The 2018 programme for Ireland’s first and largest filmfestival, launched this week with an aim to showcase Irish and international films with a focus on current global issues.
The programme for Ireland’s first and largest film festival, features films with themes centred on LGBT, mental health, child poverty, gender equality, and human rights. Over 250 Irish and international features and shorts will be screened across the Festival, with 90% being Irish premieres. For further details see corkfilmfest.org.
Carmel Winters’ highly anticipated and award-winning second feature ‘Float like a Butterfly’ will open the festival, this special film fiercely challenges patriarchy and stereotypes. Carmel, and many of the cast and crew, will be in attendance for this European premiere on 9 November.
Special presentations include a cine concert of the 1920s silent horror Nosferatu (13 November) at St Fin Barre’s Cathedral, with a new score by Cork composers Irene and Linda Buckley. This year’s collaboration with the National Sculpture Factory is Alan Butler’s On Exactitude in Science (12 – 14 November) a work comprising Godfrey Reggio’s Koyaanisqatsi (1983) in synchronicity with Butler’s 2017 remake.
The programme features 40 documentaries, with highlights to include veteran auteur Frederick Wiseman’s Monrovia, Indiana, and Werner Herzog’s Meeting Gorbachev, cementing Cork Film Festival as the destination festival for documentary in Ireland.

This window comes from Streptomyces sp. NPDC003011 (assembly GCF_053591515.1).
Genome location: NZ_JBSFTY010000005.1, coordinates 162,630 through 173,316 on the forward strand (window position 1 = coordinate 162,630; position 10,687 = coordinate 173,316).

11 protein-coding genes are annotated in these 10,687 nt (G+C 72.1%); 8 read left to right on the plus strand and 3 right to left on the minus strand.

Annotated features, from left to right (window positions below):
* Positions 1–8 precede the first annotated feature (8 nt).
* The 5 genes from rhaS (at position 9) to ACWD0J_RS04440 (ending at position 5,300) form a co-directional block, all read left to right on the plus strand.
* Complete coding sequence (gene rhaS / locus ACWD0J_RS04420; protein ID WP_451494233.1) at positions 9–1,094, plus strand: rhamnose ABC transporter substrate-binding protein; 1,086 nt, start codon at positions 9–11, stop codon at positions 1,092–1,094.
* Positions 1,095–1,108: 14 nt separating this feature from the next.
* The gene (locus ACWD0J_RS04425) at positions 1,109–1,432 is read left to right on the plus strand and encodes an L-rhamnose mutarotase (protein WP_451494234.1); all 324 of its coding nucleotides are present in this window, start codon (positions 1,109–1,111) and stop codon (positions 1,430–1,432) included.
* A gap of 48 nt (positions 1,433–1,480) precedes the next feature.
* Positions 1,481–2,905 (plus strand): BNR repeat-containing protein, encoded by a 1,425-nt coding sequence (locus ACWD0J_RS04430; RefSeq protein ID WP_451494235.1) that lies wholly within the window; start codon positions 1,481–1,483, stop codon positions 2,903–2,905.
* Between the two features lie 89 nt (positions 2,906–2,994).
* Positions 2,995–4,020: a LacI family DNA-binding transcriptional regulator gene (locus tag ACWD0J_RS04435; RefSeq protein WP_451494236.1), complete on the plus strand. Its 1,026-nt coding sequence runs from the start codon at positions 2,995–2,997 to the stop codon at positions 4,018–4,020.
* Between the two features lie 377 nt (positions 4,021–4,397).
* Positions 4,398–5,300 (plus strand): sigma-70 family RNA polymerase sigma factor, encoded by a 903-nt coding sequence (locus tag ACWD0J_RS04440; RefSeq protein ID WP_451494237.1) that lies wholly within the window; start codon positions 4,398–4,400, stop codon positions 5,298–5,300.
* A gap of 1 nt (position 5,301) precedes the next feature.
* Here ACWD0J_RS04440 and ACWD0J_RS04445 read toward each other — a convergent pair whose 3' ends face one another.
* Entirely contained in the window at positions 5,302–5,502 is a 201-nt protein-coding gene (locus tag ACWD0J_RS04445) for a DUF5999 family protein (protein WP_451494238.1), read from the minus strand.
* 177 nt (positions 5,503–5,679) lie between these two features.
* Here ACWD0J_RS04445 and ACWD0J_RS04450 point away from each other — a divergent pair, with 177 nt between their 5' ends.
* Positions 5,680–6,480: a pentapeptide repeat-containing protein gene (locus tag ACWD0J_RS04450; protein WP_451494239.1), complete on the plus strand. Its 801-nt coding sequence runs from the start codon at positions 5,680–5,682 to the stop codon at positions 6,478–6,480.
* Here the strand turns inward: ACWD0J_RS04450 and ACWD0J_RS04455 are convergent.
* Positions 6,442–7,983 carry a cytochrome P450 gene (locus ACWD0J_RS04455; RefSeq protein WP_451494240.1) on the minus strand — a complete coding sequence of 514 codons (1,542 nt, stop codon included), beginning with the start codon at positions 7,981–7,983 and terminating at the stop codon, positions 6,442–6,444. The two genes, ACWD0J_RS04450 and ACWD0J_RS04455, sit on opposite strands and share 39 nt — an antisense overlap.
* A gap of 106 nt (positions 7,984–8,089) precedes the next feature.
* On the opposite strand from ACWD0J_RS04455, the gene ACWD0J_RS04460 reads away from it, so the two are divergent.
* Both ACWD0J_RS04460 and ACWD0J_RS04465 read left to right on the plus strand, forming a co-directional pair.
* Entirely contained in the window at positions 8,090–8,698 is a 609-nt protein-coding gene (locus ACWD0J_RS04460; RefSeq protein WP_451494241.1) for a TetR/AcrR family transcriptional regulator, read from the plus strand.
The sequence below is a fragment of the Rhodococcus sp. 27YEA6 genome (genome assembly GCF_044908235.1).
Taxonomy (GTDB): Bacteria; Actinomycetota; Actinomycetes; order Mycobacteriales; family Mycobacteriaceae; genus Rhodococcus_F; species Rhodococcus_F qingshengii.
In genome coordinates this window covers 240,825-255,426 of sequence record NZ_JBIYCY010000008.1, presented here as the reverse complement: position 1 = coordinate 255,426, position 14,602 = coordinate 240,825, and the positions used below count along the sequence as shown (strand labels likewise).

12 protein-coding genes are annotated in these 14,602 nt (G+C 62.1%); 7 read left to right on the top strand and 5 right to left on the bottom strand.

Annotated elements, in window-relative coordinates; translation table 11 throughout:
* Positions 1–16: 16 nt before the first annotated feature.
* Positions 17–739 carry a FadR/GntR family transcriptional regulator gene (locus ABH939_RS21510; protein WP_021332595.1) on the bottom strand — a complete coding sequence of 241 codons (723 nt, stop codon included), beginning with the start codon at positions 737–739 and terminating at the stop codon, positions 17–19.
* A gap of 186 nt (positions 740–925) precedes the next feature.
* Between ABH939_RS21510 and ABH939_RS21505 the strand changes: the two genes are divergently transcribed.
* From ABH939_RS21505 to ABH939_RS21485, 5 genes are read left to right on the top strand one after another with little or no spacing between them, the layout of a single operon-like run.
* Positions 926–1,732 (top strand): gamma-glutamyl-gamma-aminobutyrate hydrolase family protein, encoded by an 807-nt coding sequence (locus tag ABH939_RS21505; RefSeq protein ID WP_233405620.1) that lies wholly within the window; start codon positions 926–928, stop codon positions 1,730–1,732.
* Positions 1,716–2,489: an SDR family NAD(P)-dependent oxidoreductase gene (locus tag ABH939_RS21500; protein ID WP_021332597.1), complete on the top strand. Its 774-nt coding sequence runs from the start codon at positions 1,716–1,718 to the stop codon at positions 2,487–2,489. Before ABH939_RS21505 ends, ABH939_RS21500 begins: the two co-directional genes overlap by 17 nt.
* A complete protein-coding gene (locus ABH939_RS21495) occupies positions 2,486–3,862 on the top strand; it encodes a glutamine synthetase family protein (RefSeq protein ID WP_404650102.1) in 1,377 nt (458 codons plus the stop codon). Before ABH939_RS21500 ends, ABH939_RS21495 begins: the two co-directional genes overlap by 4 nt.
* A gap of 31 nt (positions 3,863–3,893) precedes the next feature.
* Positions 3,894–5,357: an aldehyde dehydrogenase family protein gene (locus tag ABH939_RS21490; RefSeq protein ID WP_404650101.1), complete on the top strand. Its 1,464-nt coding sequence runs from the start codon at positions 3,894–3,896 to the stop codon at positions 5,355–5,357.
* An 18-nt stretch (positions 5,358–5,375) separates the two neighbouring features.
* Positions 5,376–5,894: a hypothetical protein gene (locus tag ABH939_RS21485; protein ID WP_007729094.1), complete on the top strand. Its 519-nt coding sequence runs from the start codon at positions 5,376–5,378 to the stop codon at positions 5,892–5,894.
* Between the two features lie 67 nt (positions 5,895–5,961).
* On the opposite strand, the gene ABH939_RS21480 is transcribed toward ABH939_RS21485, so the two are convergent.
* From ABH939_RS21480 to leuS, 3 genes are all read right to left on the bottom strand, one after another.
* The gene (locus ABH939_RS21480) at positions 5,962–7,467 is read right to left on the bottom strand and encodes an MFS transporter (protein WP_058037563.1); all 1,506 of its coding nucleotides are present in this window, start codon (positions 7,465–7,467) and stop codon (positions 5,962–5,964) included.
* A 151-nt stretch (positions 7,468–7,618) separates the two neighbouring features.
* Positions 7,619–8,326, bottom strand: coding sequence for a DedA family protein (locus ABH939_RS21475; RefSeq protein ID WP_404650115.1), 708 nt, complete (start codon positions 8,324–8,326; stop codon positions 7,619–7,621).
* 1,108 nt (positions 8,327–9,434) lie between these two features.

Illuminate, the Festival’s unique series of film and discussion events exploring mental health and wellbeing, is presented in association with Arts+Minds, the HSE Cork Mental Health Service and Irish Rail Iarnród Éireann. Screenings include Trauma is a Time Machine, For the Birds, and Ordinary People.
The festival will include the Irish premiere of Yorgos Lanthimos’ feminist comedy ‘The Favourite’ starring Olivia Colman, Emma Stone and Rachel Weisz; and ‘The Dig’ which was awarded Best Irish Feature at Galway Film Fleadh earlier this year.
The fun-packed family strand will be screened throughout the Festival at The Gate Cinema. The programme includes the highly-anticipated family friendly animations, The Grinch (10 November) and The Overcoat (17 November), which features the voice of Cork actor Cillian Murphy.
In total, 117 world-class shorts will be presented across the 10 days and will be considered for either the Grand Prix Irish Short or the Grand Prix International Short Awards. The winners of both, announced at the Awards Ceremony on 18 November at the Triskel, will be automatically longlisted for the Oscars®.
Other Irish premieres of international features include The Old Man and the Gun, starring Robert Redford as a septuagenarian bank robber; Peter Strickland’s sumptuous and spooky tale, In Fabric; and Wash Westmoreland’s period biopic, Colette, starring Keira Knightley.
The Closing Night Gala will also feature the work of an outstanding female director, with the Irish premiere of Nadine Labaki’s multi-award-winning Capernaum (18 November). This urgent and important film is on child poverty and the denial of an individual’s human rights.